Toronto comments on the 2024 budget

Laura Hull –

Over a series of town halls in January – in-person, over the phone and by video conference – Torontonians expressed their views on the city’s 2024 budget. The meetings followed some held last November, when May­or Olivia Chow and the Budget Committee started budget con­sultations with online surveys and in-person meetings across the city.

the bridge attended two town halls, on January 16 and 22. At the first meeting, Ward 13 Coun­cillor Chris Moise and Ward 10 Councillor Ausma Malik led a presentation on the budget and answered questions. The sec­ond featured more organization leaders than residents, but both had common themes.

Asked what was in store for Ward 13, Moise said that with more money going towards so­cial services and helping un­housed people, the neighbourhood should see some problems resolved.

The biggest concern was the housing crisis. People were also concerned about safety and police. Residents asked if the budget would deal with increas­ing feelings of being unsafe, and if money going to build more shelters would help solve the problem. The Councillors said the city recognizes existing problems and that the money al­located for these issues will in­crease security.

Another major concern was lack of funding for Toronto’s art scene. In the November con­sultations, people suggested cutting arts funding to finance other areas.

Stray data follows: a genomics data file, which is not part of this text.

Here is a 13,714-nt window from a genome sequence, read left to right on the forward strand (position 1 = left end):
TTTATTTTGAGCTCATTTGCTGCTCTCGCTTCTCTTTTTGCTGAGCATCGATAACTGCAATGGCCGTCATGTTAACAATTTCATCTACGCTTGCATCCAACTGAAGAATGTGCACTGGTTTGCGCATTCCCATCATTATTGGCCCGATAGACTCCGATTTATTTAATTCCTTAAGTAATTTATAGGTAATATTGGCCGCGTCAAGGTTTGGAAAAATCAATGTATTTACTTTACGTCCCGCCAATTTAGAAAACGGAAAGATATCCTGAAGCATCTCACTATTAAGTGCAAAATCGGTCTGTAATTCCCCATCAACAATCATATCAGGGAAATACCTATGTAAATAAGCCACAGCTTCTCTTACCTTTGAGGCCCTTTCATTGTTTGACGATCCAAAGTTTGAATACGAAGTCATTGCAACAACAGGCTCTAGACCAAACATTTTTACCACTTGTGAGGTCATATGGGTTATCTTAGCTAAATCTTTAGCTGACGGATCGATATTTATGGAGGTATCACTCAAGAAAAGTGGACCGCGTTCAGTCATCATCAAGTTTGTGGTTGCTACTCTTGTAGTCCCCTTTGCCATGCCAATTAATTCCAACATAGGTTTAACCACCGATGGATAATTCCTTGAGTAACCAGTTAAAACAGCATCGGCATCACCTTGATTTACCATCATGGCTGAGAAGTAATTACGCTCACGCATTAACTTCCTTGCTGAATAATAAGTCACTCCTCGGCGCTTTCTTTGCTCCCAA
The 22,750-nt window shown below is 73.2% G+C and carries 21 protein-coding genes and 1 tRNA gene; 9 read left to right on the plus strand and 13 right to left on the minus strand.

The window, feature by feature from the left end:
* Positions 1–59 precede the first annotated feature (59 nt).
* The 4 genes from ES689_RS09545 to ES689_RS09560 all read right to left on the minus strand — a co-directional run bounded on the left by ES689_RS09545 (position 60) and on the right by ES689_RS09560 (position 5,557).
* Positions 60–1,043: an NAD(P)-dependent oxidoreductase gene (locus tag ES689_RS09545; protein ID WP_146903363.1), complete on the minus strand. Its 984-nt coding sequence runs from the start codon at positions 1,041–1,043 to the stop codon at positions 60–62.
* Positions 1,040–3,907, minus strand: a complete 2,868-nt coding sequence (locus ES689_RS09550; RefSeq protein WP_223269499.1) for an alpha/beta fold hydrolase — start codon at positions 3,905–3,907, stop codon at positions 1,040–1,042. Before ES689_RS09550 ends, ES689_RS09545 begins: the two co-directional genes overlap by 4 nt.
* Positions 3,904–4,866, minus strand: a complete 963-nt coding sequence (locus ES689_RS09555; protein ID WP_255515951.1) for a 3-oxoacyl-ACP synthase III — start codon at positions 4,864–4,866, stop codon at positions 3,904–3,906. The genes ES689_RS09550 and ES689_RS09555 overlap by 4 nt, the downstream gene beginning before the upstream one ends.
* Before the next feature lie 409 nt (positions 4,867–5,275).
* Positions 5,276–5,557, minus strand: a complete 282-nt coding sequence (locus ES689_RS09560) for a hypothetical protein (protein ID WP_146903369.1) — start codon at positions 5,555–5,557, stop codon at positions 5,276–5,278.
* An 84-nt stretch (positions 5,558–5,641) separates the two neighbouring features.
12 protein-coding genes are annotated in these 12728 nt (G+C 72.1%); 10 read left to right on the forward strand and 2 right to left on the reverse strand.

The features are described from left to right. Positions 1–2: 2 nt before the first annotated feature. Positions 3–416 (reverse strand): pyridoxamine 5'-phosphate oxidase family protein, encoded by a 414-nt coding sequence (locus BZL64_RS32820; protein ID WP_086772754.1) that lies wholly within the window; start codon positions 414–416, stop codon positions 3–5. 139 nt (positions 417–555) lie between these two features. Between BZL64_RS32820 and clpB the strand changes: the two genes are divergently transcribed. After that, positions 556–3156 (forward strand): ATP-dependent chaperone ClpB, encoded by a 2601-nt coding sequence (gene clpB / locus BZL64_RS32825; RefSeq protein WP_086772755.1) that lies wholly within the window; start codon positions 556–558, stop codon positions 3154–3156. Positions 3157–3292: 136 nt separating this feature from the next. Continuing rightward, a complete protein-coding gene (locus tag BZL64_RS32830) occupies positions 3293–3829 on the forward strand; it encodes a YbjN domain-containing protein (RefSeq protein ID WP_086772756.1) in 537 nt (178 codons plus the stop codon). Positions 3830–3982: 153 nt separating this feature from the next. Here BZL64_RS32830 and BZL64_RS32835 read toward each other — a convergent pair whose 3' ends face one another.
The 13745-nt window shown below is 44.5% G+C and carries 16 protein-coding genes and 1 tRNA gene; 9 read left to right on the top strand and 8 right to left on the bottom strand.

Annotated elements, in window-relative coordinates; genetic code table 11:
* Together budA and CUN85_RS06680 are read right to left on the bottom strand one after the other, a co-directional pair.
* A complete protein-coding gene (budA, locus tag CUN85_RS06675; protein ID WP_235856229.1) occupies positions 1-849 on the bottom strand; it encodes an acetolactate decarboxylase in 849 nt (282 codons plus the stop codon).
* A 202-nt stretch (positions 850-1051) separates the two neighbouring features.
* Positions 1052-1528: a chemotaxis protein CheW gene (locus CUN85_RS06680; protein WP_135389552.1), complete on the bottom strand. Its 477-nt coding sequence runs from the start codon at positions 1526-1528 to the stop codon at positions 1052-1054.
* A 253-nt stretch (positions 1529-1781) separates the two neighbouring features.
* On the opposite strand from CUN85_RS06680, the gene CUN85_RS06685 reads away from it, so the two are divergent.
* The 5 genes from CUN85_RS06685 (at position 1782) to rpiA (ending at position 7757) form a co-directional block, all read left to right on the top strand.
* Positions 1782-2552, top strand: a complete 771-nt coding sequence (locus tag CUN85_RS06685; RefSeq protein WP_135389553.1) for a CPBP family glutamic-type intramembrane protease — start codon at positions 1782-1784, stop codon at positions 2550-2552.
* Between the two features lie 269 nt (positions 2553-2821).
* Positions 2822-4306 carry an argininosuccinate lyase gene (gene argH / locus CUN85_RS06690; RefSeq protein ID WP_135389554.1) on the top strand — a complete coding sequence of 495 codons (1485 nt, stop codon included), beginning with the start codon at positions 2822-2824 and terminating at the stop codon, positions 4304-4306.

But in January, people stressed the importance of arts and culture to bring life back to the city after the pandemic. Ma­lik agreed with a resident that the city needs to maintain arts funding. “At the Economic De­velopment Committee, we did demonstrate our support for arts and culture through the grants [to] the Toronto Arts Council.”

Some people supported the proposed hike in the proper­ty tax rate, while others were much more concerned. Could it be made progressive, based on property value, and weighting it with other taxes?

Residents also asked about increased funding for the TTC and making it more affordable.

One resident asked the city to allocate funds to make all TTC stops accessible. Another concern was the backlog on the state of good repair work need­ed across the city.

On January 22, comments once again focused on wheth­er increasing taxes was the fair and right thing to do. One resi­dent asked the city to seek new means of revenue instead of just hiking up taxes. A 6th grader asked the committee to increase the animal services budget.

Many union representatives and community organization leaders echoed residents’ con­cerns. Everyone – from resi­dents, Toronto Police, paramed­ics, Toronto Arts Council, to the Daily Bread Food Bank – wants a safer, less expensive, and more accessible city.